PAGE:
With a solid reputation among these shores, Grave return to London on the 'Plague Of Nations Tour
' for another onslaught of acidic classic Swedish death metal alongside a decent image of the current death metal scene. Sonne Adam
(Hebrew for 'hater of man') hail from Israel and their only full-length effort has been released by Century Media. Their brand of death metal is slower with a penchant for the old school and has secured a promising turn out that wins audience approval effortlessly. Although they many not be reinventing the wheel, it is certainly a treat to see more artists from further afield than Europe and the States playing the UK and a testimony to metal's non-anglocentric selling point.
Their first time in London for six years, Vile come armed with their latest offering 'Metamorphosis
', with the extremely attention-stealing album's art adorned on banners either side of the stage. The new material has developed dramatically, illustrating an increase in technical prowess and a particular focus on musicianship. Live session bassist Mike Poggione is wondrous to watch with his six string bass, although it comes across as somewhat muted in the mix. The older, more direct and traditional Vile tracks receive thorough airing, with 'Depopulate
' and 'The New Age of Chaos
' being particular highlights neighbouring the newer material, namely 'Rise
' and 'March Towards the Dawn
The stage presence of the California natives is an austere and commanding one, with vocalist Mike Hrubovcak communicating himself as an intimidating character, entirely befitting of the violent death metal issued tonight. The audience sink their teeth into the show and Vile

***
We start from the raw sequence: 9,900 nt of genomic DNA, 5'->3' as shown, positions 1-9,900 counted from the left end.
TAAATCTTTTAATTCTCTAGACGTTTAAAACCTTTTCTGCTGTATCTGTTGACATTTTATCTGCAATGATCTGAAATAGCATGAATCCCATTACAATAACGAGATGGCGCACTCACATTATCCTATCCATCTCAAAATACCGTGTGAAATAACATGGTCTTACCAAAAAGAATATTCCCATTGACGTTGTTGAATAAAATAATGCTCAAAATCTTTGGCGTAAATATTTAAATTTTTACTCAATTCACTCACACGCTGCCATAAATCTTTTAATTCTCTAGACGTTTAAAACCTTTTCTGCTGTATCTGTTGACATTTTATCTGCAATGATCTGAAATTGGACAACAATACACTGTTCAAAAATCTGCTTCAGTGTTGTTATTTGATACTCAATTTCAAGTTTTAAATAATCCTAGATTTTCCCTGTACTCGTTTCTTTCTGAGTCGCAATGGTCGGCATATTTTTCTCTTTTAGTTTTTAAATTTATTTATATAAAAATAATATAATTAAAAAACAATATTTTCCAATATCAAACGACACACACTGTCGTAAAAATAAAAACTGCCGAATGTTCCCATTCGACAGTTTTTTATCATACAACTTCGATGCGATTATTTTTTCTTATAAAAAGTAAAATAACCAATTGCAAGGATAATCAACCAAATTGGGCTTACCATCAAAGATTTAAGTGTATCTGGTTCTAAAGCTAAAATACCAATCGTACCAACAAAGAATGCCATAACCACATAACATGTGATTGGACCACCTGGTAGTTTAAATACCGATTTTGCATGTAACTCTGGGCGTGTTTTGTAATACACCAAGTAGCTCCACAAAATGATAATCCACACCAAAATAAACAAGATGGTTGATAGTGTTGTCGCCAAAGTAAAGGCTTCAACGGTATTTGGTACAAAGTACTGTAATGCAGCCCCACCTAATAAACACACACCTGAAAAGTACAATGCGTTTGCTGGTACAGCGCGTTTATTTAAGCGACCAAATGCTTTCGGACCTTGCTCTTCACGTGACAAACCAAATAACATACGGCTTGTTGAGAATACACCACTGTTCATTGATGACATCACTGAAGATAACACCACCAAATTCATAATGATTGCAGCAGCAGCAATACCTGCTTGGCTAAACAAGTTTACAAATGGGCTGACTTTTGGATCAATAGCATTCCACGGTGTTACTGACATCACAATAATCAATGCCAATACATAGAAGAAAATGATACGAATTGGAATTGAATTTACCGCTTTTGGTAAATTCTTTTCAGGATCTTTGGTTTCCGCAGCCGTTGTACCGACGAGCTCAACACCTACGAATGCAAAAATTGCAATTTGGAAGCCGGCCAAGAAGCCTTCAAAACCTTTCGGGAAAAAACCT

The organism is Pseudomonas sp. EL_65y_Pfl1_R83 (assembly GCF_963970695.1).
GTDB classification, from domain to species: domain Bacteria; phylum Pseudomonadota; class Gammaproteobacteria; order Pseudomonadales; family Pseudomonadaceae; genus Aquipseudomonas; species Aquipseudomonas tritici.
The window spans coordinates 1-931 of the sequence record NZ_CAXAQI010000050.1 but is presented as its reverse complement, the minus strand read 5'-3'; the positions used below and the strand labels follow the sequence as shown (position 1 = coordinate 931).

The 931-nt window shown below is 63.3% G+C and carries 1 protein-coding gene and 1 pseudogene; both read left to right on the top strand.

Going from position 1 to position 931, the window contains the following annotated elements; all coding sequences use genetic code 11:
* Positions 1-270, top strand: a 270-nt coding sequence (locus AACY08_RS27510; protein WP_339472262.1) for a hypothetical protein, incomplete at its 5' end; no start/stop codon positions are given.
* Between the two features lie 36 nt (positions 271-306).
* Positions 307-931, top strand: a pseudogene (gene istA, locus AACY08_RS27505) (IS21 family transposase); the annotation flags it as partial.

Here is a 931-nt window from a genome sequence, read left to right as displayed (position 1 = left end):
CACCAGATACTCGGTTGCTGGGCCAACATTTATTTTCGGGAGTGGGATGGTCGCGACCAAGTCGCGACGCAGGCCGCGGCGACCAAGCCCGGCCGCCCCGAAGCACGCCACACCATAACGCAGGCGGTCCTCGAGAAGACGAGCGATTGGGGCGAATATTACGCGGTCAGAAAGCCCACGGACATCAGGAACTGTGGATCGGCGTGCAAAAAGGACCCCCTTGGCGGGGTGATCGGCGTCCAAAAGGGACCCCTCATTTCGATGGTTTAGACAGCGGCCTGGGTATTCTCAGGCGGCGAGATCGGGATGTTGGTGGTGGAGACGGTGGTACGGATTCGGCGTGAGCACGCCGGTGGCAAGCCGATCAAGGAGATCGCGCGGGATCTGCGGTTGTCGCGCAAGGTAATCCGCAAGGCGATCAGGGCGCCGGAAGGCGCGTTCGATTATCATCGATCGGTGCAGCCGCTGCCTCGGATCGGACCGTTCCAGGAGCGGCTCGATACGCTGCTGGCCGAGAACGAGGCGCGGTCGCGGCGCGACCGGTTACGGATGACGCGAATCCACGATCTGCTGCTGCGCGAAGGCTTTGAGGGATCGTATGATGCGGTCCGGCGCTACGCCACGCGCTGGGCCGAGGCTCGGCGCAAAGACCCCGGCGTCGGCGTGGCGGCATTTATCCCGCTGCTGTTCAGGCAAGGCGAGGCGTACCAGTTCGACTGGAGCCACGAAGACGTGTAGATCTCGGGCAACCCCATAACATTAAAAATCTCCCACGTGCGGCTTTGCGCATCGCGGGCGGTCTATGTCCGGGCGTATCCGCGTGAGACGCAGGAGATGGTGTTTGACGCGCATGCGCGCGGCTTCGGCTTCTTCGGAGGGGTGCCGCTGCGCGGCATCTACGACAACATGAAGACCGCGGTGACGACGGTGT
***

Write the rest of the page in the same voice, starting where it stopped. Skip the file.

's return to London can undoubtedly be classified as a successful pursuit.
Unlike Vile, Swedish death metal stalwarts Grave
are frequent returning visitors to London and this time they have new album 'Endless Procession of Souls
' under their belt to promote. Despite their usual adherence to their tried and tested old school death metal, the new observation indicates a little experimentation, with a shot of guitar melody and creative rhythms made for non-stop headbanging. This message is retrieved by the audience who mosh and headbanging loyally throughout the show.
It is not just a change in music that the Swedish four-piece have accomplished; their stage presence is notably more lively and singer/guitarist Ola Lindgren seems more relaxed than usual, still delivering no less than what fans can expect from a Grave gig. Newer numbers 'Passion of the Weak
' and 'Winds of Chains
' (which Lindgren playfully introduces as The Scorpions' fan favourite 'Winds of Change') are met with strong ovations but naturally the older tracks take centre stage with 'You'll Never See
' and 'For Your God
', from the Swedes' first two albums reminding the beer-tinted crowd why Grave are still pounding on after over two decades.
Vacating the stage for an encore, it seems painfully obvious that Grave would return to administer the final track, their most famous - the title track from the 'Into the Grave
' debut. Unfortunately, due to the gig running past its curfew, the audience has noticeably thinned out presumably to catch last trains but the show is a spectacular one, definitely better than the standard live Grave fare.
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article by: Elena Francis
published: 20/09/2012 09:23